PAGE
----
Microsoft Purchases Four Studios, Showing How Serious It Is About Being The Leader In Video Games
Microsoft is acquiring four different gaming studios, the company announced Sunday during its much anticipated Xbox E3 press conference.
Adding to its already formidable first-party game development arsenal, Microsoft now owns Playground Games, Compulsion Games, Undead Labs, and Ninja Theory, according to an official press release. It is also forming a new studio called The Initiative, which is “working to create groundbreaking new worlds, characters and game experiences.”
“The original games we create at Microsoft Studios are some of our biggest assets,” said Matt Booty, corporate vice president of Microsoft Studios. “We are thrilled to welcome five new studios into the Microsoft family. We believe these teams have the collective creative power and operational excellence to deliver the next industry game changers.”
Playground Games is probably best known for its Forza racing series. Ninja Theory, which first partnered with Microsoft in 2000, is quite popular because of Hellblade. Undead Labs, based in Seattle, created the highly-regarded “State of Decay” franchise. And Compulsion Games is set to release “We Happy Few,” a highly anticipated survival game.
All of the acquisitions signal that Microsoft is taking gaming as a source of substantial revenue seriously. (RELATED: There Is At Least One Industry Amazon Can’t Seem To Penetrate: Video Games)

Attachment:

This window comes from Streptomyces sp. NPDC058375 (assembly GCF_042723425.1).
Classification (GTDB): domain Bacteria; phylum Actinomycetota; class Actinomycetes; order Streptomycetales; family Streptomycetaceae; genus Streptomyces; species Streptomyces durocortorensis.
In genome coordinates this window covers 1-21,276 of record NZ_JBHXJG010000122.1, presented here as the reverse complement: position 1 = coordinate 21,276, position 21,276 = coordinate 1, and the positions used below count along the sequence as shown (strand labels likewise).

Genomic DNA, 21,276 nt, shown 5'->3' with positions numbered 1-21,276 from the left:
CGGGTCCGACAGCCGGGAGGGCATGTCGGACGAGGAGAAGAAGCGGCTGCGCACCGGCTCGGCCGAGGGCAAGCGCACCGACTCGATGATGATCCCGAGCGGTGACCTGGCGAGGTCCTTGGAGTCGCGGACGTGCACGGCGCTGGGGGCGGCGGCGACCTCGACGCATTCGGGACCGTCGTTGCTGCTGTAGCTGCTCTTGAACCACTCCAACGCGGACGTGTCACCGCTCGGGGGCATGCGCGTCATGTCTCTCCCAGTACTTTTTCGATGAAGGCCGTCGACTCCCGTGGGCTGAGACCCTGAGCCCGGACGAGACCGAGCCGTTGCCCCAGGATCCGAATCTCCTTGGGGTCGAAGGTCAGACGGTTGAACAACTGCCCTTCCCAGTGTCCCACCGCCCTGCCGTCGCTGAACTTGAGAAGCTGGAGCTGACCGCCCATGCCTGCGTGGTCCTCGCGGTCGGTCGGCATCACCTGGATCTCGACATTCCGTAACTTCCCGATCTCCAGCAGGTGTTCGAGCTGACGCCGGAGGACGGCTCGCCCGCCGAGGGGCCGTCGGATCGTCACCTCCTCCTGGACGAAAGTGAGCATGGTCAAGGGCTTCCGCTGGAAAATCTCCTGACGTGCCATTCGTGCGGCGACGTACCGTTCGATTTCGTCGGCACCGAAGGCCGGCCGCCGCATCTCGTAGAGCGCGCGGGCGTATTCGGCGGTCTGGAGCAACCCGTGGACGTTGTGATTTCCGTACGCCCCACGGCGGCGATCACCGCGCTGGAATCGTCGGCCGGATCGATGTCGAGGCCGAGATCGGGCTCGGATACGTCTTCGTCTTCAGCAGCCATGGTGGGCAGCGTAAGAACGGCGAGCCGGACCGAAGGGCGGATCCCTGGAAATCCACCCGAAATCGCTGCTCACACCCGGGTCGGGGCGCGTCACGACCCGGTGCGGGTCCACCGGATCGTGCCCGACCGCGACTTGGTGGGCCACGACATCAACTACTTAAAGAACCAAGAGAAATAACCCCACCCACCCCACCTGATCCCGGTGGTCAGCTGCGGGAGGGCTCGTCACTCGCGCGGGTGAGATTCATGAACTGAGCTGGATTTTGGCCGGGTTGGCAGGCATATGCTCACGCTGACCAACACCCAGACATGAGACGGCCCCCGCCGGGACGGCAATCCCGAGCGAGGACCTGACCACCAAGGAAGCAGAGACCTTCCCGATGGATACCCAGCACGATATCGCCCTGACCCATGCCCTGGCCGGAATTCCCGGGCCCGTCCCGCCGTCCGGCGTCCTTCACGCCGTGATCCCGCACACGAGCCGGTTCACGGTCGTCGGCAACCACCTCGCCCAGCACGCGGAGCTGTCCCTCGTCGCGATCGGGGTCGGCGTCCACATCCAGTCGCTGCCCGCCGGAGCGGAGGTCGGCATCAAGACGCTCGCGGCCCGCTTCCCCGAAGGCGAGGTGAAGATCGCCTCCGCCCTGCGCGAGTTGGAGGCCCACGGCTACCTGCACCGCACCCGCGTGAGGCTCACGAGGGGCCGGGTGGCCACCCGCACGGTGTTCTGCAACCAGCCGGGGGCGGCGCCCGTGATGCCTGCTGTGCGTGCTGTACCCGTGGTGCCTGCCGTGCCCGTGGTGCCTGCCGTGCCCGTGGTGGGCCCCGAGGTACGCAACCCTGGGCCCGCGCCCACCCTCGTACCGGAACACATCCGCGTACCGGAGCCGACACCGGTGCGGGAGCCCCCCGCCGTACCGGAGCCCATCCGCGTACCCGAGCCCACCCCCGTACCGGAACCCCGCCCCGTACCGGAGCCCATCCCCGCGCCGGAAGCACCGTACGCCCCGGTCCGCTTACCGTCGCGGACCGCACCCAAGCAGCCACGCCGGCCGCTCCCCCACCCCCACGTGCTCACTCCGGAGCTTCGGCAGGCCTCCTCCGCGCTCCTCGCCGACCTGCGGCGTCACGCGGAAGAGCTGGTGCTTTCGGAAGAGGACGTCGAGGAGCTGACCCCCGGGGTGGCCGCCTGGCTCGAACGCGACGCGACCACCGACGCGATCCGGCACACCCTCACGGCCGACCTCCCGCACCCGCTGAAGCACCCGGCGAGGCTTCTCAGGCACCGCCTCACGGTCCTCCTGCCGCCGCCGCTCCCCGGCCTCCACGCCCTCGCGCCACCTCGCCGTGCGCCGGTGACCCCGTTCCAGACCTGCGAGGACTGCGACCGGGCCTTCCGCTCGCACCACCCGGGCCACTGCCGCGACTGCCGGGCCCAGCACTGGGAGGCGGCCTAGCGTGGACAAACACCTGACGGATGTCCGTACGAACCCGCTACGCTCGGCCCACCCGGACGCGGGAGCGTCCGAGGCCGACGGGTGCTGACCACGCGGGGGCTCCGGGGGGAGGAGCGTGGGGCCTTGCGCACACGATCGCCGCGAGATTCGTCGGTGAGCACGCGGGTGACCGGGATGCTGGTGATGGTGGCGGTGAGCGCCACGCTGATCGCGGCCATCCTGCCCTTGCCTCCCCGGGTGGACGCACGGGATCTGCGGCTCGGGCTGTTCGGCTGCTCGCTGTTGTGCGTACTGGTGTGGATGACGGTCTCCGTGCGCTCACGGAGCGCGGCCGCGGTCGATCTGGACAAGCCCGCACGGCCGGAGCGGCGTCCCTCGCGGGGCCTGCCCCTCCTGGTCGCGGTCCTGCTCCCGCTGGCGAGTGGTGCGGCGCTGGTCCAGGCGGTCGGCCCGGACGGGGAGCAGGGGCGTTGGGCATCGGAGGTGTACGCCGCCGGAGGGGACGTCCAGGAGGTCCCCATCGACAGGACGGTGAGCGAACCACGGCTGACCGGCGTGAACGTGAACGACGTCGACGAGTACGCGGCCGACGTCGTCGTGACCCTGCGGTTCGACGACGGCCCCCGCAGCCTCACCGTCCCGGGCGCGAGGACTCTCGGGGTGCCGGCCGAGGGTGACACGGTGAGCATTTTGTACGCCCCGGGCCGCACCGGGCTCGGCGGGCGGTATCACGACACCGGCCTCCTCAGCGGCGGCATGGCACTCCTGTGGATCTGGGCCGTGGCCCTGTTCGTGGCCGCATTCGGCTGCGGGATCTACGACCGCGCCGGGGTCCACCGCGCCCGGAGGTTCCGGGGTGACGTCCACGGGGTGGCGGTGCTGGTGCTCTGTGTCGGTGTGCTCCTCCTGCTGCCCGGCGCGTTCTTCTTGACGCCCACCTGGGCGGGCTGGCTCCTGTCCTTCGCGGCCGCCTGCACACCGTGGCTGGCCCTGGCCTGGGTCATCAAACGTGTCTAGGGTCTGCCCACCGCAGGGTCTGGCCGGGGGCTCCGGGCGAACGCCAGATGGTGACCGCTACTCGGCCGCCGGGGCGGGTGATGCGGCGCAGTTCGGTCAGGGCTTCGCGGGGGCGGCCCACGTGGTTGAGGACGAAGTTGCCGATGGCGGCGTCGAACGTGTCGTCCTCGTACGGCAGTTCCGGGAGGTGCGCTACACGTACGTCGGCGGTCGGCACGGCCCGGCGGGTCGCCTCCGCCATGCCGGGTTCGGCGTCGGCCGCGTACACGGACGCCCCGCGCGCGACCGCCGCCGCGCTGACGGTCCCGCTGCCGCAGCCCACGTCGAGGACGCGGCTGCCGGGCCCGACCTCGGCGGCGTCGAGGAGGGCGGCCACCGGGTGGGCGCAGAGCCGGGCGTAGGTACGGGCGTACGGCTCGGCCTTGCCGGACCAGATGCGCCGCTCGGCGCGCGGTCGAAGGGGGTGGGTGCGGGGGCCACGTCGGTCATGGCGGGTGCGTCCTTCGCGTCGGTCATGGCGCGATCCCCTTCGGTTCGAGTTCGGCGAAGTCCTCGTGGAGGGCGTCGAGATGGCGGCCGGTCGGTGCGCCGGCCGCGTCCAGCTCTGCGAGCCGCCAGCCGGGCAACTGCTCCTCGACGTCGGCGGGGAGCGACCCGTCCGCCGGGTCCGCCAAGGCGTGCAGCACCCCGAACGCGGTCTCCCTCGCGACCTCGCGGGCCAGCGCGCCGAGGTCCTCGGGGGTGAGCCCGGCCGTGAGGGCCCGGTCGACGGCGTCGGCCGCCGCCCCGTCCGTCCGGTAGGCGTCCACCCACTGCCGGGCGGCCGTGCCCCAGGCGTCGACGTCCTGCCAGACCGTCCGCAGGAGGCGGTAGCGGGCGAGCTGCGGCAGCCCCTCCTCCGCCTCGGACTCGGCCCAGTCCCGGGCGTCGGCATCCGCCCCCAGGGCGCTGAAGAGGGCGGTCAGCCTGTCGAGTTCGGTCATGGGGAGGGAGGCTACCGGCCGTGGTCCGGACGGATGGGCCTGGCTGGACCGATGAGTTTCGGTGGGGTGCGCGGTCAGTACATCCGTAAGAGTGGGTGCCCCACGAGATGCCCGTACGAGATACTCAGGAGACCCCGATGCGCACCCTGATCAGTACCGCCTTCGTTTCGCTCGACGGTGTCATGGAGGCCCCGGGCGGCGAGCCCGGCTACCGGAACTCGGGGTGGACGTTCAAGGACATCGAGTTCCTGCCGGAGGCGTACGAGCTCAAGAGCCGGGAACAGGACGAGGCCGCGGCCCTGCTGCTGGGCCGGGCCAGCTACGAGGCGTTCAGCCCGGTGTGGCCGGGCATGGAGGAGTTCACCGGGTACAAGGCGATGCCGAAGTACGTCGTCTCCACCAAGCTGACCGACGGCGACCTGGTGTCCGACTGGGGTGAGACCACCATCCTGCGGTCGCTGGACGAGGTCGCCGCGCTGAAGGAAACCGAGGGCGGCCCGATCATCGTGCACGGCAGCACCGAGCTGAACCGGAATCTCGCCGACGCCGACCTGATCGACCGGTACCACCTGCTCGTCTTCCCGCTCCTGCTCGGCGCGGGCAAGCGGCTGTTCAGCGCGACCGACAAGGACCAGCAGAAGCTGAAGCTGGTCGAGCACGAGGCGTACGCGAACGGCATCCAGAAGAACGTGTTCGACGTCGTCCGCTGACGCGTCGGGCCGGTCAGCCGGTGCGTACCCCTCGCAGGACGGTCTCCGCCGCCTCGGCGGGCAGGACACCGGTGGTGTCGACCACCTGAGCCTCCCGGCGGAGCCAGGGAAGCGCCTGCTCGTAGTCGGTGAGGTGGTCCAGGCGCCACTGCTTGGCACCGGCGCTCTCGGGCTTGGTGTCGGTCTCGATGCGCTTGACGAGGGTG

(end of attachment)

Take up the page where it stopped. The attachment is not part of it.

$MSFT is significantly expanding its lineup of videogame content this year, a strategy aimed at squeezing more revenue out of its existing user base. As of March 31, its Xbox One had a global install base of 39.1M units; Sony’s PlayStation 4 had 76.6M, according to IHS. #E32018
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“There has never been a more exciting time to be part of the gaming industry, with creators large and small showcasing incredible new games for the more than two billion players around the world,” said Phil Spencer, head of gaming at Microsoft and the Xbox brand. “At Microsoft, we are committed to empowering gamers to play the games they want, with the people they want, where they want.”
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